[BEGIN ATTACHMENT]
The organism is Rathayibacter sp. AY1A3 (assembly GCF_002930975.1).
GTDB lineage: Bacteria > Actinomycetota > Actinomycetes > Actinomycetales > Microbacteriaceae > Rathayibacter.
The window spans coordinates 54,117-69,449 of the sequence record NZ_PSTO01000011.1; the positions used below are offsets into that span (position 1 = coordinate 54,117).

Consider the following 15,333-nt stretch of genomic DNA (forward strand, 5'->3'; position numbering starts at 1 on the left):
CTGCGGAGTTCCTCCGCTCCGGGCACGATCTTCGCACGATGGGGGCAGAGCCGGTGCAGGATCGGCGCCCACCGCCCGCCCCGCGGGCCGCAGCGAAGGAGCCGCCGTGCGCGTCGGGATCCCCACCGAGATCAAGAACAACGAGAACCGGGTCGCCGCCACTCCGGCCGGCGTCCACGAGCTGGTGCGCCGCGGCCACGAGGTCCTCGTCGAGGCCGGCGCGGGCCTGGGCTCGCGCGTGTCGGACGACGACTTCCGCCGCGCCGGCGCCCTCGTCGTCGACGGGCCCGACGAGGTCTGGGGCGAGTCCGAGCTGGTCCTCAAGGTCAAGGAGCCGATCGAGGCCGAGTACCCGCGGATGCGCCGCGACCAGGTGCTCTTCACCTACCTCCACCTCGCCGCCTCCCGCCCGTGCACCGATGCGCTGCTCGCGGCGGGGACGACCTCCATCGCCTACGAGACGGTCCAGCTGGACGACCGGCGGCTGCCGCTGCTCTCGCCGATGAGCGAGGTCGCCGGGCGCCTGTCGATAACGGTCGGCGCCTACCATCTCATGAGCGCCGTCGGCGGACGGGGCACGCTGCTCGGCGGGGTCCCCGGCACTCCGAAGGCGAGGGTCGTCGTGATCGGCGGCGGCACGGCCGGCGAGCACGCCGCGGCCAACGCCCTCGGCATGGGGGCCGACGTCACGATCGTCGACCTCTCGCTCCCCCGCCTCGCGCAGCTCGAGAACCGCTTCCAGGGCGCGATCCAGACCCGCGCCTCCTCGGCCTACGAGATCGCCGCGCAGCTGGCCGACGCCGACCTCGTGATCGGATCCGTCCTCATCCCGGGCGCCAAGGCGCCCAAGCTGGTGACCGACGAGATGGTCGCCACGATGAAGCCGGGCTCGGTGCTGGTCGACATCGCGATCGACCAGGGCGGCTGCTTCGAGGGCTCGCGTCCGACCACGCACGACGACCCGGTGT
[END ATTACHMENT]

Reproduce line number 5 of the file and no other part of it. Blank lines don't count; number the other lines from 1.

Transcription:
CTGCGGAGTTCCTCCGCTCCGGGCACGATCTTCGCACGATGGGGGCAGAGCCGGTGCAGGATCGGCGCCCACCGCCCGCCCCGCGGGCCGCAGCGAAGGAGCCGCCGTGCGCGTCGGGATCCCCACCGAGATCAAGAACAACGAGAACCGGGTCGCCGCCACTCCGGCCGGCGTCCACGAGCTGGTGCGCCGCGGCCACGAGGTCCTCGTCGAGGCCGGCGCGGGCCTGGGCTCGCGCGTGTCGGACGACGACTTCCGCCGCGCCGGCGCCCTCGTCGTCGACGGGCCCGACGAGGTCTGGGGCGAGTCCGAGCTGGTCCTCAAGGTCAAGGAGCCGATCGAGGCCGAGTACCCGCGGATGCGCCGCGACCAGGTGCTCTTCACCTACCTCCACCTCGCCGCCTCCCGCCCGTGCACCGATGCGCTGCTCGCGGCGGGGACGACCTCCATCGCCTACGAGACGGTCCAGCTGGACGACCGGCGGCTGCCGCTGCTCTCGCCGATGAGCGAGGTCGCCGGGCGCCTGTCGATAACGGTCGGCGCCTACCATCTCATGAGCGCCGTCGGCGGACGGGGCACGCTGCTCGGCGGGGTCCCCGGCACTCCGAAGGCGAGGGTCGTCGTGATCGGCGGCGGCACGGCCGGCGAGCACGCCGCGGCCAACGCCCTCGGCATGGGGGCCGACGTCACGATCGTCGACCTCTCGCTCCCCCGCCTCGCGCAGCTCGAGAACCGCTTCCAGGGCGCGATCCAGACCCGCGCCTCCTCGGCCTACGAGATCGCCGCGCAGCTGGCCGACGCCGACCTCGTGATCGGATCCGTCCTCATCCCGGGCGCCAAGGCGCCCAAGCTGGTGACCGACGAGATGGTCGCCACGATGAAGCCGGGCTCGGTGCTGGTCGACATCGCGATCGACCAGGGCGGCTGCTTCGAGGGCTCGCGTCCGACCACGCACGACGACCCGGTGT